Japaning and the Japan Finish

On this site you’ll see me using the term Japanning or Japan finish, but that may be confusing for some, so I’ve create this page to explain what exactly that is. Japanning is a style of finish put on metal, it originated in Europe, as the Europeans were trying to copy the Japanese lacquer like finishes. Black was the most common, and often thought of as the only colour associated with the Japan finish. Although other colours like brown, red, green and blue are common. A full and detailed history of Japanning can be found here.

The Japan finish we see in lanterns is like a shellac, brushed on and dried in an oven by the factory. The drying process often brings out rich and deep colours. On lanterns the Japan finish in the 1800s was a relatively translucent finish, but in the 1900s it would start to look more opaque and paint like. Every manufacturer had their own mix and preferences. As such the Japan finish varied greatly between manufacturers and when the lantern was made.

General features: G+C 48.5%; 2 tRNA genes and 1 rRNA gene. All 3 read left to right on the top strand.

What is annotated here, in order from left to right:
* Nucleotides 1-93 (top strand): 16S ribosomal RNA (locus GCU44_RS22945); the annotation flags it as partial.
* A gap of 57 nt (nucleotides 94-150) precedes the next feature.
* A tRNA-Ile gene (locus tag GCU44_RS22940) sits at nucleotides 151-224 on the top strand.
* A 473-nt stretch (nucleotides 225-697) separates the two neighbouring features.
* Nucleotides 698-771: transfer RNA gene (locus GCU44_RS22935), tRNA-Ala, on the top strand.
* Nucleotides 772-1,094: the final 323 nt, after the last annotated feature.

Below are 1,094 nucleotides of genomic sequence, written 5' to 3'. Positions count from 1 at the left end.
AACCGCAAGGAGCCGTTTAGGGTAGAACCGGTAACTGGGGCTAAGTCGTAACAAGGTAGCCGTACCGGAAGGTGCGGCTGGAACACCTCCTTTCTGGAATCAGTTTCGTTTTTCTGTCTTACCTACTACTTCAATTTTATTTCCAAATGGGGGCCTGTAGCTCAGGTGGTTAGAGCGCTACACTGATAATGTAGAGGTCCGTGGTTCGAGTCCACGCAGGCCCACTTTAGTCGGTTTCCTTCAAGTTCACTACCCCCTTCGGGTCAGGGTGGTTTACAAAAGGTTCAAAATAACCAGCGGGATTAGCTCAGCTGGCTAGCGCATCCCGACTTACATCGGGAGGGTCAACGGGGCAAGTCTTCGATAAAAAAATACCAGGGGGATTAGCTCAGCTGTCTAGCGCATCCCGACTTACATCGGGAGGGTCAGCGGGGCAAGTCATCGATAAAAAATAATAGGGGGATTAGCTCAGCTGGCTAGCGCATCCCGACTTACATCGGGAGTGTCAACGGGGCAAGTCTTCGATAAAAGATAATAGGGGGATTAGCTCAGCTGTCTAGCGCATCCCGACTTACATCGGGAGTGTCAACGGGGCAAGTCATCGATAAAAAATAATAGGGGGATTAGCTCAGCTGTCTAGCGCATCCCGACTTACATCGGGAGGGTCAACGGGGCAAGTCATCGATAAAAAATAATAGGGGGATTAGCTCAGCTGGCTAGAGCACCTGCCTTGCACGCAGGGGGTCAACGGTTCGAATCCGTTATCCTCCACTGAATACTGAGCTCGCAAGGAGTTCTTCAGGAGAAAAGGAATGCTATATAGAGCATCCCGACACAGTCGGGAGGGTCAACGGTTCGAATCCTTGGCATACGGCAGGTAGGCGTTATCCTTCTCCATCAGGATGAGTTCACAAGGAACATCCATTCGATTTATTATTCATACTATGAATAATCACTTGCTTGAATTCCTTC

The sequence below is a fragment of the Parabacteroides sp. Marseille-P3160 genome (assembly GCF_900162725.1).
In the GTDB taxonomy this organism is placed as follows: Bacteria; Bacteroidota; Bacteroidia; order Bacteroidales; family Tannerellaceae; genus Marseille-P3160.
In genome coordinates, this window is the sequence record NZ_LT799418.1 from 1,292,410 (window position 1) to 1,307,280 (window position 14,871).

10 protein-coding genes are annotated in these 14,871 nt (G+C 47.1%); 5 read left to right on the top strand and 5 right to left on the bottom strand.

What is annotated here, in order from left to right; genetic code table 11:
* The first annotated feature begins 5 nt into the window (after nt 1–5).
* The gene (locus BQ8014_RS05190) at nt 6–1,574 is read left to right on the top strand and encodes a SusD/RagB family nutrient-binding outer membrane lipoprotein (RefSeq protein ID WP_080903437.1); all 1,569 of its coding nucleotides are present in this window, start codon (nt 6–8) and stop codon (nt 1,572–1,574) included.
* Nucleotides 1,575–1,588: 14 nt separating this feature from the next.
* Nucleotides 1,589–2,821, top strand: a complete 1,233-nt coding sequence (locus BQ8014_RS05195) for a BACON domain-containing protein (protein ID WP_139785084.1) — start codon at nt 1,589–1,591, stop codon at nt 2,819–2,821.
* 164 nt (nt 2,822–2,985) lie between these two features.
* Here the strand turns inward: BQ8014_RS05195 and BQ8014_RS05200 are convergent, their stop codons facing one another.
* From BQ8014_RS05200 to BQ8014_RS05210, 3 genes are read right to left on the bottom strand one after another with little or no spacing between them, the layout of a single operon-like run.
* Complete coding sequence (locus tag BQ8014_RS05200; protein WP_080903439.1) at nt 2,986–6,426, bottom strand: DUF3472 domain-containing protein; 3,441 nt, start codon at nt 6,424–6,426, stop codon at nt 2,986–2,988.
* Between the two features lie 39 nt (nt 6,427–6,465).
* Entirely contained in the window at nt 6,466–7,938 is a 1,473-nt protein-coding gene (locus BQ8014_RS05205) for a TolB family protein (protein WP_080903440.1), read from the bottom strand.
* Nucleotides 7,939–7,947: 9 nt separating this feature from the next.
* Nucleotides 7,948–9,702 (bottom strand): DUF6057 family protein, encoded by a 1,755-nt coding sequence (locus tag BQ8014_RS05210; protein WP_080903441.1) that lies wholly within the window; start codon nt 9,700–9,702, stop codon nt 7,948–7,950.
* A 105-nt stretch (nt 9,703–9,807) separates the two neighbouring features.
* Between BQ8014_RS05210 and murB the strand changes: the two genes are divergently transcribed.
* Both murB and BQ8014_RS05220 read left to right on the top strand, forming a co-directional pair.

A Few example of Japanning on lanterns

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